A jury was selected Thursday for Harvey Weinstein’s sex assault trial in Los Angeles.
The jury consists of nine men and three women. They were chosen in a process that lasted about six days from a pool of 225 potential jurors summoned last week.
Later in the day, eight alternates were also seated and sworn in.
The two sides had initially planned to have 10 alternates but settled on eight and quickly agreed on who they should be.
One of those alternates called the court late in the day to reveal an inability to serve. That juror might be dismissed Monday morning. The court will hear final motions on which witnesses and testimony to allow on Friday.
The trial is expected to last six more weeks.
Because the jurors’ personal information was revealed mostly in questionnaires that remain sealed, little is known about the 12 jurors who will decide Weinstein’s fate. Those who were seated were asked few questions in court.
Their ages appeared to range mostly between 40 and 70. A few appeared to be older than that, and one man appeared to be in his early- to mid-20s. Of the three women, two are older adults, and one appeared to be about 30.
One of the women said during the selection process she was “on the fence” about the #MeToo movement.
“I believe most women but not necessarily all,” she said.
Another, an older man, has a daughter who is an attorney.
“I have a great deal of respect for both sides of the table and our system of justice,” he told one of Weinstein’s attorneys.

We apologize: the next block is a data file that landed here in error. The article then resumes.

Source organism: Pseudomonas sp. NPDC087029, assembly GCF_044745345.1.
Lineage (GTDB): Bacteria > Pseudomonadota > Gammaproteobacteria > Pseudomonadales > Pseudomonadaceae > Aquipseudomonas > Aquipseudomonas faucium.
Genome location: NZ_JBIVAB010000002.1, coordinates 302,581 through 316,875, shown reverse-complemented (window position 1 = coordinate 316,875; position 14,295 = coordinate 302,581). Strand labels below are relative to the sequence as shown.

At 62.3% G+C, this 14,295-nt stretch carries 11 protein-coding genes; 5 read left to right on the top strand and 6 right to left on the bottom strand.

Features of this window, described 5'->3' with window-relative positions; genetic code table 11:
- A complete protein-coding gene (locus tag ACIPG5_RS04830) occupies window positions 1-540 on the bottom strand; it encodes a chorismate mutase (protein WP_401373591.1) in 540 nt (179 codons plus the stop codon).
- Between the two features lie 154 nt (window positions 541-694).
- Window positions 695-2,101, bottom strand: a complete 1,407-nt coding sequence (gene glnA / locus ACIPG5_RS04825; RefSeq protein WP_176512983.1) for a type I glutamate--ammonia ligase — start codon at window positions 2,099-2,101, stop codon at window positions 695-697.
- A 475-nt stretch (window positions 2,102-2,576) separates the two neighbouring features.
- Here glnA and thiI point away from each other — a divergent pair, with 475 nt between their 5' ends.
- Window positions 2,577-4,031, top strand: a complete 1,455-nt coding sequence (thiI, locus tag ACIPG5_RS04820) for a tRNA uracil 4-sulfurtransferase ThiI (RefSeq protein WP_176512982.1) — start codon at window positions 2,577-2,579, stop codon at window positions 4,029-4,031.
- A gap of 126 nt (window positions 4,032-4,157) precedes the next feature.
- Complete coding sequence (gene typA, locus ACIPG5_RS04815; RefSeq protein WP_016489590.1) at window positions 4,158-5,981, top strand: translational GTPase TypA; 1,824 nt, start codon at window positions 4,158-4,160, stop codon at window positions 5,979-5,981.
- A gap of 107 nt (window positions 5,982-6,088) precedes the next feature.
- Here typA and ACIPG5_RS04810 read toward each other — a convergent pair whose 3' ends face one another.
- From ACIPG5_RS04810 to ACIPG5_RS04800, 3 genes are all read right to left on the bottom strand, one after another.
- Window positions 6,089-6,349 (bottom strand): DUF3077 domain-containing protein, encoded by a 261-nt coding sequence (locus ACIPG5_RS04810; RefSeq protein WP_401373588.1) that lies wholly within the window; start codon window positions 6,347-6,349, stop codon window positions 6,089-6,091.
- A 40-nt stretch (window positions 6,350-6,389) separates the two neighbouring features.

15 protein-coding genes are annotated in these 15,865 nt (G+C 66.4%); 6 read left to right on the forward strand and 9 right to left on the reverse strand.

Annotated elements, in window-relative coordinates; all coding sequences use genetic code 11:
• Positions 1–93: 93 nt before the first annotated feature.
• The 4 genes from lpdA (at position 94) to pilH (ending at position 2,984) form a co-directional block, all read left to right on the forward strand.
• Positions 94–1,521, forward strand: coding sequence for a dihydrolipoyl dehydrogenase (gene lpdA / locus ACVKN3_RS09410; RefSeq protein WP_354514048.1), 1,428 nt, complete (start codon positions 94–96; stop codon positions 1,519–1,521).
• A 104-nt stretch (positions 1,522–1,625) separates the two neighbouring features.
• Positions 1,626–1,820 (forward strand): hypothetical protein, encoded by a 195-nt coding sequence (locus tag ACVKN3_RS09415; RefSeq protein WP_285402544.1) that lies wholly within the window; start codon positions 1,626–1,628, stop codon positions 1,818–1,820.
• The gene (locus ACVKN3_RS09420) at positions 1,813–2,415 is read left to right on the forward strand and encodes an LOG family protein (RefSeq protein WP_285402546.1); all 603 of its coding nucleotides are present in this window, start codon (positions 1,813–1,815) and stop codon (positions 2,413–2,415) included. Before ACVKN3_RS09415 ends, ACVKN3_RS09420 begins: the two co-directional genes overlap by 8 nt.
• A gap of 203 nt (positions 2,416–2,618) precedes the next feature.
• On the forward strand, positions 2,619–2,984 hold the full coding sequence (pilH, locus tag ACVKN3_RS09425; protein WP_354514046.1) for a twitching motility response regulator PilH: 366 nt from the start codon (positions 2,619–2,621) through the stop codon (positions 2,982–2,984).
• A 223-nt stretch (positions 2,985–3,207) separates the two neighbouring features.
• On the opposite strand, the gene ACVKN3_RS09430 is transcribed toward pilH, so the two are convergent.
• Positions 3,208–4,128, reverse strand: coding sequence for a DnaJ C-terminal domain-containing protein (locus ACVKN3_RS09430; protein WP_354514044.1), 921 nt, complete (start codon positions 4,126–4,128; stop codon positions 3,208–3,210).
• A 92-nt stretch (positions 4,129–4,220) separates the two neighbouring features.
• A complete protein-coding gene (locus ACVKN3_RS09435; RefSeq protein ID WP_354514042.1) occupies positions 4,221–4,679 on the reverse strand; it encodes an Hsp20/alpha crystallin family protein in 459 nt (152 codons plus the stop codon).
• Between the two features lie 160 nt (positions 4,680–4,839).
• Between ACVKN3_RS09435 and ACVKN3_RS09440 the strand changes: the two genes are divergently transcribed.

He expressed some doubt about whether he could find a guilty verdict in a sexual assault case with no DNA evidence. There is no DNA evidence in the case.
“It’s kind of an ambiguous question,” the juror said. “It all depends on the type of assault.”
Another man said he was not worried about getting grief from family, friends or co-workers if they learned he returned a not guilty verdict against Weinstein.
Earlier in the week, Weinstein’s defense team secured a win in court.
A judge said she would allow Weinstein’s defense the opportunity to question the wife of California Gov. Gavin Newsom, Jennifer Siebel Newsom, about an email she sent to Weinstein two years after she was allegedly raped by the now 70-year-old.
Los Angeles Judge Lisa Lench ruled that the defense could ask about an email Siebel Newsom sent seeking media advice from Weinstein but did not say if it was about revelations of an affair Gavin Newsom had with an aide when he was mayor of San Francisco.
Weinstein has pleaded not guilty to 11 counts of rape and sexual assault involving Siebel Newsom and four other women. All of them will testify as Jane Doe during the trial.
Weinstein, 70, is serving a 23-year prison sentence following a conviction in New York. Weinstein was granted permission to take his appeal of his 2020 sex crime conviction to the New York State Court of Appeals.
Opening statements are expected to begin on Monday.
The Associated Press contributed to this report.
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